Multinational Finance Final Exam!!! Chapter 8 Purchasing Power Parity (PPP) · Relationship between relative inflation rates (I) and exchange rates (e) · When a country’s inflation rate rises relative to that of another country, decreased exports and increased imports depress the high-inflation country’s currency. · Purchasing power parity (PPP) theory attempts to quantify this inflation – exchange rate relationship. · Absolute Form of PPP : without international barriers, consumers shift their demand to wherever prices are lower. Prices of the same basket of products in two different countries should be equal when measured in common currency. o Prices of the same basket of products in two different countries should be equal when measured in common currency. o If not equal, consumers will shift purchases to wherever products are cheaper until the purchasing power is equal. · Relative Form of PPP : Due to market imperfections, prices of the same basket of products in different countries will not necessarily be the same when measured in a common currency. However, the rate of change in prices should be somewhat similar when measured in common currency as long as transportation costs and trade barriers are unchanged. o two identical products in two different countries do not have the same price but have similar rate of change · Rationale: Exchange rate adjustment is necessary for the relative purchasing power to be the same whether buying products locally or from another country. o If not equal, consumers will shift purchases to wherever products are cheaper until the purchasing power is equal. o Example: Suppose U.S. inflation > U.K. inflation. U.S. imports from U.K. increase and U.S. exports to U.K. decrease causing upward pressure is placed on the £. This shift in consumption and the £’s appreciation will continue until · 1) in the U.S.: price U.K. goods ≥ price U.S. goods · 2) in the U.K.: price U.S. goods ≤ price U.K. goods · Scenarios: o Relatively high local inflation imports increase, exports decrease local currency should depreciate by some degree as inflation differential o Relatively low local inflation imports decrease, exports increase local currency should appreciate by some degree as inflation differential o Local and foreign inflation rate are similar no impact of inflation on import or export volume local currency’s value not affected by inflation · Why purchasing power parity does not work: o Confounding effects : Change in currency’s spot rate is also influenced by change in differential inflation, differential interest rates, differential income level, govt. controls, and expectations of future exchange rates; not just purchasing power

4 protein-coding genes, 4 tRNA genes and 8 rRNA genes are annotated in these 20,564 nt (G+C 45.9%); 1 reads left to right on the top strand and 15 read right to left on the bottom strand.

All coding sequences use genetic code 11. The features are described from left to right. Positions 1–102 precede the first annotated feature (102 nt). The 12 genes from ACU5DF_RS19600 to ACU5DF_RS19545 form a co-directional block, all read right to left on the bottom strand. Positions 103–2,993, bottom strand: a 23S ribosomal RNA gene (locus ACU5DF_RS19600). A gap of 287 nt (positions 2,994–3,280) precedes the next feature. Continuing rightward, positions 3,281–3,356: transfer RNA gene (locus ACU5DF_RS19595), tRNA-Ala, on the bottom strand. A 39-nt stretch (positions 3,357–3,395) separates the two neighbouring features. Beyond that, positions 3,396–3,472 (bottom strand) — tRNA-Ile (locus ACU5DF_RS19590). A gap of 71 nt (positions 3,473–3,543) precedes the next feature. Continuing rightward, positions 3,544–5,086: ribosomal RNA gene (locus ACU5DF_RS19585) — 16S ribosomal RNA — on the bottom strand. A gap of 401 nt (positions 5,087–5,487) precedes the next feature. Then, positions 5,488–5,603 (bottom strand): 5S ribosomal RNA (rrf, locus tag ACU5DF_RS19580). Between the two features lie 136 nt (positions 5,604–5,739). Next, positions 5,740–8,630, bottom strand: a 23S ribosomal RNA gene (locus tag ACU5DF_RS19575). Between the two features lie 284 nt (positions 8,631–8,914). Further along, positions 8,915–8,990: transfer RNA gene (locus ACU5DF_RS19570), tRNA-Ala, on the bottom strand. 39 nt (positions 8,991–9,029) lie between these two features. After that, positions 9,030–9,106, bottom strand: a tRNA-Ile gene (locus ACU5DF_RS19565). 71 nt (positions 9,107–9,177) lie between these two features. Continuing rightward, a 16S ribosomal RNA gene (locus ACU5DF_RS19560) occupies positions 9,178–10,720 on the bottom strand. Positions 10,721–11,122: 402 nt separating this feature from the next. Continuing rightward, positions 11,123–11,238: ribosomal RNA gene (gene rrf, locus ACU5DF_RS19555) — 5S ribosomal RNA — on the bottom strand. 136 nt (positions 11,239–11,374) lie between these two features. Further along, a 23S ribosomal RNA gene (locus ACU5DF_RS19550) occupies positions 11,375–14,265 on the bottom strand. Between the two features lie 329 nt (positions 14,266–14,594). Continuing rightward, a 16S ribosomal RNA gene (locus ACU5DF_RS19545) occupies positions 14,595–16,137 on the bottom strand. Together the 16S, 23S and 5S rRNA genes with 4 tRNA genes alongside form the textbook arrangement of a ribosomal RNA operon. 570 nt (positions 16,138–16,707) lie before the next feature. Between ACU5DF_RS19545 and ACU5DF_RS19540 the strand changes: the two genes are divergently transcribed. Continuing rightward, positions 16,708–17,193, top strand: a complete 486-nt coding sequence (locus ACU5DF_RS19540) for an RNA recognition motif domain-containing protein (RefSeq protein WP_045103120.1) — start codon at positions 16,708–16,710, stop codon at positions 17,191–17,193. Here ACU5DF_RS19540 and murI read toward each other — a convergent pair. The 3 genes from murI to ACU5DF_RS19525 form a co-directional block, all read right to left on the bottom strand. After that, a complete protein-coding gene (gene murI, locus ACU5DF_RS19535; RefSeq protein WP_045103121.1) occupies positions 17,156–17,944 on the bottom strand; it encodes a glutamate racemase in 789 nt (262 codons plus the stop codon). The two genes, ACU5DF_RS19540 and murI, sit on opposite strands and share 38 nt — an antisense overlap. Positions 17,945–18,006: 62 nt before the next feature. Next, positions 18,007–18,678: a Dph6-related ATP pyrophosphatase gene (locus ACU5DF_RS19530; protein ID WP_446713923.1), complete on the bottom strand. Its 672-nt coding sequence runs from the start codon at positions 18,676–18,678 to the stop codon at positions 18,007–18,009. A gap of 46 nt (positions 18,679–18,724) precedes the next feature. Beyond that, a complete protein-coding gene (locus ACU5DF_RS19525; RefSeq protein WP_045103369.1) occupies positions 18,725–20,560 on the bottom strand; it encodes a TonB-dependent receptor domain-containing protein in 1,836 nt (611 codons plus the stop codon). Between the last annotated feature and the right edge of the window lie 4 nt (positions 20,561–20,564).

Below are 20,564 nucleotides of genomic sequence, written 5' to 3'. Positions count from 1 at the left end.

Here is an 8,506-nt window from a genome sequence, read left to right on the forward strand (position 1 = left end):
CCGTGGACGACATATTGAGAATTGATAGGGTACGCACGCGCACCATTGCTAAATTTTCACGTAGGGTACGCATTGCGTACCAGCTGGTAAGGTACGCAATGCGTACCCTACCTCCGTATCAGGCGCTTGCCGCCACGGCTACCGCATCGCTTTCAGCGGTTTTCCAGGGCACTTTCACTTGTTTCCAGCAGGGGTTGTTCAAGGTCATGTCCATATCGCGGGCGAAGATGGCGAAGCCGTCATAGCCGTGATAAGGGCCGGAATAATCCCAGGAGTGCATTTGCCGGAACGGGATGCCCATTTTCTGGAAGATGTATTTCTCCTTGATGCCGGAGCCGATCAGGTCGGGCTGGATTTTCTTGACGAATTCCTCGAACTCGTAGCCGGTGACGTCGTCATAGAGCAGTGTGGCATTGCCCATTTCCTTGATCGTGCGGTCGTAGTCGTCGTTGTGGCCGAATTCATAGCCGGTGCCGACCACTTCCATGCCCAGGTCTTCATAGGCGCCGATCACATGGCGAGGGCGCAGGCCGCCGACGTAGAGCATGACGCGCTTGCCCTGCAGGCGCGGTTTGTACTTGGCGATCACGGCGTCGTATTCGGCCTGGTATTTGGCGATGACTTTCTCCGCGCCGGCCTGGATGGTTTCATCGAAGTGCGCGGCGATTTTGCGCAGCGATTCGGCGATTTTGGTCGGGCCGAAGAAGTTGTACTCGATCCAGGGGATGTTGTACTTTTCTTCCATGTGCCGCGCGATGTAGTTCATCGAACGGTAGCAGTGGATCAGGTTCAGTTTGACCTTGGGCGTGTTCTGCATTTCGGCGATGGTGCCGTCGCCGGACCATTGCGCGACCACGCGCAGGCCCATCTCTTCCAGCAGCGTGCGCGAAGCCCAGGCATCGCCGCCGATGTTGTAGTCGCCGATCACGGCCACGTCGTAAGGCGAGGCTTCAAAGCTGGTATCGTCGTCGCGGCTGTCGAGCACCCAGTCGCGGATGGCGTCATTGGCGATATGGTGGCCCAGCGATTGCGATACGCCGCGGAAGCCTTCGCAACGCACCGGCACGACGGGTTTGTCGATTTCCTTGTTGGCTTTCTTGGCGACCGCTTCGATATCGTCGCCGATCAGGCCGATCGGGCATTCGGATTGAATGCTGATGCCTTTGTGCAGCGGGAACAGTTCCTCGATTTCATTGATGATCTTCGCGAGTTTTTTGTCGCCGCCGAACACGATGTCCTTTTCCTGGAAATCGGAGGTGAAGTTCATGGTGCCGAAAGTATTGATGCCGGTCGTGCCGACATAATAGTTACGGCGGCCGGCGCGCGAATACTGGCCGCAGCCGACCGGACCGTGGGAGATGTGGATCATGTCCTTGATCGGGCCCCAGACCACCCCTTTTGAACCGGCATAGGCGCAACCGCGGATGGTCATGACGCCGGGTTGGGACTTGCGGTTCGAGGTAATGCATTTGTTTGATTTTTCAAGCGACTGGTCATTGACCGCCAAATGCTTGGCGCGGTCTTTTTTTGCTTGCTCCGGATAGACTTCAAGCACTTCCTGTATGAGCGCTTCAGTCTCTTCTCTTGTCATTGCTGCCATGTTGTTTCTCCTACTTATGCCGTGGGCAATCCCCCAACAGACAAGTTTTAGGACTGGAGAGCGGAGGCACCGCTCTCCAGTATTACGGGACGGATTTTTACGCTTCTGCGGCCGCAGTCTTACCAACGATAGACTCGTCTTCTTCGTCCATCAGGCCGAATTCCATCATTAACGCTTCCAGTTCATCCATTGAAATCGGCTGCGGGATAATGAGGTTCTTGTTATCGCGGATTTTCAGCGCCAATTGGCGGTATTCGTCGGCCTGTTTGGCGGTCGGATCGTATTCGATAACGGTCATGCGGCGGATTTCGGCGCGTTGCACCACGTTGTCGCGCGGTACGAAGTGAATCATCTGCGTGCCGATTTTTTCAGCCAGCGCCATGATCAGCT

o No substitutes for traded goods, if the product is not offered in both countries, the consumer cannot switch · Testing the PPP o Apply regression analysis to historical exchange rates and inflation differentials o Then apply t-tests to the regression coefficients. (Test for a0 = 0 and a1 = 1.) o
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